Continuing his journey on the night side of Earth, nearing the Australian coastline, Glenn made star, weather, and landmark observations. He looked for but failed to see the dim light phenomenon known as the zodiacal light; his eyes had insufficient time to adapt to the darkness.
The spacecraft came into radio range of Muchea, Australia. At the Mercury Tracking Station there, Gordon Cooper was the capsule communicator. Glenn reported that he felt fine and had no problems. He saw a very bright light and what appeared to be the outline of a city. Cooper said that he probably was looking at the lights of Perth and its satellite town of Rockingham. This turned out to be correct; many people in Perth turned on their lights so as to be visible to Glenn as he passed over. "That sure was a short day," he excitedly told Cooper. "That was about the shortest day I've ever run into."
The spacecraft moved across Australia and across the Pacific to Canton Island. Glenn experienced a short 45 minute night and prepared the periscope for viewing his first sunrise from orbit. As the sun rose over the island, he saw thousands of "little specks, brilliant specks, floating around outside the capsule"; he momentarily felt that the spacecraft was tumbling or that he was looking into a star field. A quick hard look out of the spacecraft window corrected the illusion and Glenn was sure that the "fireflies", as he called them, were streaming past his spacecraft from ahead. They seemed to flow by slowly but did not seem to be coming from any part of the spacecraft, and they disappeared as Friendship 7 moved into brighter sunlight. It was later determined that they were probably small ice crystals venting from onboard spacecraft systems.
"I am in a big mass of some very small particles, they're brilliantly lit up like they're luminescent. I never saw anything like it. They round a little: they're coming by the capsule and they look like little stars. A whole shower of them coming by. They swirl around the capsule and go in front of the window and they're all brilliantly lighted." Glenn started banging the capsule wall and watched the "fireflies" come off, just as Alan Shepard did.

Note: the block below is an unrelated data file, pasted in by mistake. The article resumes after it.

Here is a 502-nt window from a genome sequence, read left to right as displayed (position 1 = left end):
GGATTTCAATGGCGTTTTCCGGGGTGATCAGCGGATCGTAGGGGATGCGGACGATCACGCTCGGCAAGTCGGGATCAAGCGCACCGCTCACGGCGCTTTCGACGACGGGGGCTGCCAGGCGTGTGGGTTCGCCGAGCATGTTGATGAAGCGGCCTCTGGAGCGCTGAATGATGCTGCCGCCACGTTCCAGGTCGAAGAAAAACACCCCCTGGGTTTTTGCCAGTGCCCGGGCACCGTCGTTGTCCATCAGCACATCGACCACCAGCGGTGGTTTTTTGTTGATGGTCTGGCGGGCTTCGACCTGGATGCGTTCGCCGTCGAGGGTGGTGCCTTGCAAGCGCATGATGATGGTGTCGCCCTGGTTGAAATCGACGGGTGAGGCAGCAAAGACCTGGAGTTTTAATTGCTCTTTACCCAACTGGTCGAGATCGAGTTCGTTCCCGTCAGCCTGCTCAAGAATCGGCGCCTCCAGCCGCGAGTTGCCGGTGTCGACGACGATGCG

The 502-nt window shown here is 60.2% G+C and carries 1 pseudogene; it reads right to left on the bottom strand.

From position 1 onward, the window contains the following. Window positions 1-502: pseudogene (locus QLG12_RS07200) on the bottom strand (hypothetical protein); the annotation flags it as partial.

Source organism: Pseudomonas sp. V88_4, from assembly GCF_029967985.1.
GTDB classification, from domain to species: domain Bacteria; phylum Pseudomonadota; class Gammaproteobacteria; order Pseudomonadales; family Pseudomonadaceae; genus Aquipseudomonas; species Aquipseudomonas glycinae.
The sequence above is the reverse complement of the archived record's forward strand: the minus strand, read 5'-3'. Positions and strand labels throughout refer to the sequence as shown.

As the spacecraft crossed the Kauai, Hawaii tracking station, Glenn noticed a lot of interference on the HF radio band. As he crossed the Pacific coast of North America, the tracking station at Guaymas, Mexico, informed Mercury Control in Florida that a yaw thruster was causing attitude control problems. Glenn later recalled, this problem "was to stick with me for the rest of the flight."
Glenn noticed the control problem when the automatic stabilization and control system allowed the spacecraft to drift about a degree and a half per second to the right. Glenn switched control to manual-proportional control mode and moved Friendship 7 back to the proper attitude. He tried different control modes to see which used the least fuel to maintain attitude. The manual fly-by-wire combination used the least fuel. After about twenty minutes the yaw thruster began working again and Glenn switched back to the automatic control system. It worked for a short time and then began having problems again, this time with the opposite yaw thruster. He then switched back to the manual fly-by-wire system and flew the spacecraft in that mode for the remainder of the flight.
As Friendship 7 crossed Cape Canaveral at the start of its second orbit, flight systems controller Don Arabian  noticed that "Segment 51", a sensor providing data on the spacecraft landing system, was giving a strange reading. According to the reading, the heat shield and landing bag were no longer locked in position. If this were the case, the heat shield was only being held against the spacecraft by the straps of the retro package. Mercury Control ordered all tracking sites to monitor "Segment 51" closely and advise Glenn that the landing-bag deploy switch should be in the "off" position.
Glenn was not immediately aware of the problem, but he became suspicious when site after site asked him to make sure that the landing-bag deploy switch was off. Meanwhile, Friendship 7 was crossing the Atlantic for the second time. Glenn was busy manually keeping the spacecraft attitude correct and also trying to accomplish as many of the flight plan tasks as he could.